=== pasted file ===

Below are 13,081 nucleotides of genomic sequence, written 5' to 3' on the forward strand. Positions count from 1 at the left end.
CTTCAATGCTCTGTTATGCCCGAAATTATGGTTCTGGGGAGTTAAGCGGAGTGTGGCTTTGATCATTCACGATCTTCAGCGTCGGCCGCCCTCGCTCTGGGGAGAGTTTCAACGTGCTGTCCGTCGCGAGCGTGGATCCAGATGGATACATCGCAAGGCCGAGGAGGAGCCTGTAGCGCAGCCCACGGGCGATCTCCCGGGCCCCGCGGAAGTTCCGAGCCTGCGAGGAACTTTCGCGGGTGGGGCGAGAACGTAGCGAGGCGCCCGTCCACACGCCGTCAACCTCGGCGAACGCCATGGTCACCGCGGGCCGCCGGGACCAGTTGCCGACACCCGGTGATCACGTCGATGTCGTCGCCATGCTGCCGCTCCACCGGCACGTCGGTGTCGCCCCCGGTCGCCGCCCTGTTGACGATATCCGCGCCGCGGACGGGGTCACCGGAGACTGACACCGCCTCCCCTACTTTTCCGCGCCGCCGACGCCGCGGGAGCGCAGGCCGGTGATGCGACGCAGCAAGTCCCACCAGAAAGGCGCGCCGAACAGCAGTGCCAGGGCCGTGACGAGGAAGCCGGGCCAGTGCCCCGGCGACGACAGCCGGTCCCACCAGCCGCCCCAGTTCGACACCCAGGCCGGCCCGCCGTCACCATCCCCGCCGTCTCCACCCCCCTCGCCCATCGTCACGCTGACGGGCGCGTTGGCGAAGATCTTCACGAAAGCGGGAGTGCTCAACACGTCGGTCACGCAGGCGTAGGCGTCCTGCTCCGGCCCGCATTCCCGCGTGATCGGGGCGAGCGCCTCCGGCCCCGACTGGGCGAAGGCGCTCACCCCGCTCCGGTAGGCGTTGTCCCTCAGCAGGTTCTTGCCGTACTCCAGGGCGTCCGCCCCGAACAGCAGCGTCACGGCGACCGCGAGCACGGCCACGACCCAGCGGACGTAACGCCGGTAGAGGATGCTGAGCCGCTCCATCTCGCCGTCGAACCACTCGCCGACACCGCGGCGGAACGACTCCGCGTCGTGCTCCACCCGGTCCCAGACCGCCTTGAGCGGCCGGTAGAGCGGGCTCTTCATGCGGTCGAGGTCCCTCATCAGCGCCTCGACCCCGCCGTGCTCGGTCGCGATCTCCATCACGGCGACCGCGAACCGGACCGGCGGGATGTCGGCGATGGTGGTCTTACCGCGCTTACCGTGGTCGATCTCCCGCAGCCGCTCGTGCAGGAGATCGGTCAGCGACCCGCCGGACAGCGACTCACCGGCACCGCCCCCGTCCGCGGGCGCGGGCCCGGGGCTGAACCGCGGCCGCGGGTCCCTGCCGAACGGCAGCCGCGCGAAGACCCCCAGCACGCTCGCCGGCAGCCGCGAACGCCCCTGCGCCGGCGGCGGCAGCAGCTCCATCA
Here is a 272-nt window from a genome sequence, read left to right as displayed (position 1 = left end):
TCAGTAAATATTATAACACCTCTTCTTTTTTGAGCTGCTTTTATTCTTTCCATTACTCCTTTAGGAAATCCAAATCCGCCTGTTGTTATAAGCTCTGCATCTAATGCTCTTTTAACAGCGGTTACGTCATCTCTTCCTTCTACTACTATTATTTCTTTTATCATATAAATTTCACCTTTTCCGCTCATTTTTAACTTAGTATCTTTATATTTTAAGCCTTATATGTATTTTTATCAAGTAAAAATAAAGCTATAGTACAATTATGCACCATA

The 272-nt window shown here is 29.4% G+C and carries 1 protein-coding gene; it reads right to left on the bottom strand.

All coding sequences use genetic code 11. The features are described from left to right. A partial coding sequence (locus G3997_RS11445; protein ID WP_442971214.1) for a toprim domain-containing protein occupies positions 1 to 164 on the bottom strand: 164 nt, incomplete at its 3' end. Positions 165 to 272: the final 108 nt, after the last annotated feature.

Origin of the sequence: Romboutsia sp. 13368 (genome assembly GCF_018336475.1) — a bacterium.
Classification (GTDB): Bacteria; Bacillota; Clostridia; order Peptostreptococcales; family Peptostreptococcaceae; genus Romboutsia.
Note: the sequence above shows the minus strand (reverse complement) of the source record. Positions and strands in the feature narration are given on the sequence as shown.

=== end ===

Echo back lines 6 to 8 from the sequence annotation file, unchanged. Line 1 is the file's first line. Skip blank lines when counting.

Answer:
All coding sequences use genetic code 11. The features are described from left to right. A partial coding sequence (locus G3997_RS11445; protein ID WP_442971214.1) for a toprim domain-containing protein occupies positions 1 to 164 on the bottom strand: 164 nt, incomplete at its 3' end. Positions 165 to 272: the final 108 nt, after the last annotated feature.

Origin of the sequence: Romboutsia sp. 13368 (genome assembly GCF_018336475.1) — a bacterium.
Classification (GTDB): Bacteria; Bacillota; Clostridia; order Peptostreptococcales; family Peptostreptococcaceae; genus Romboutsia.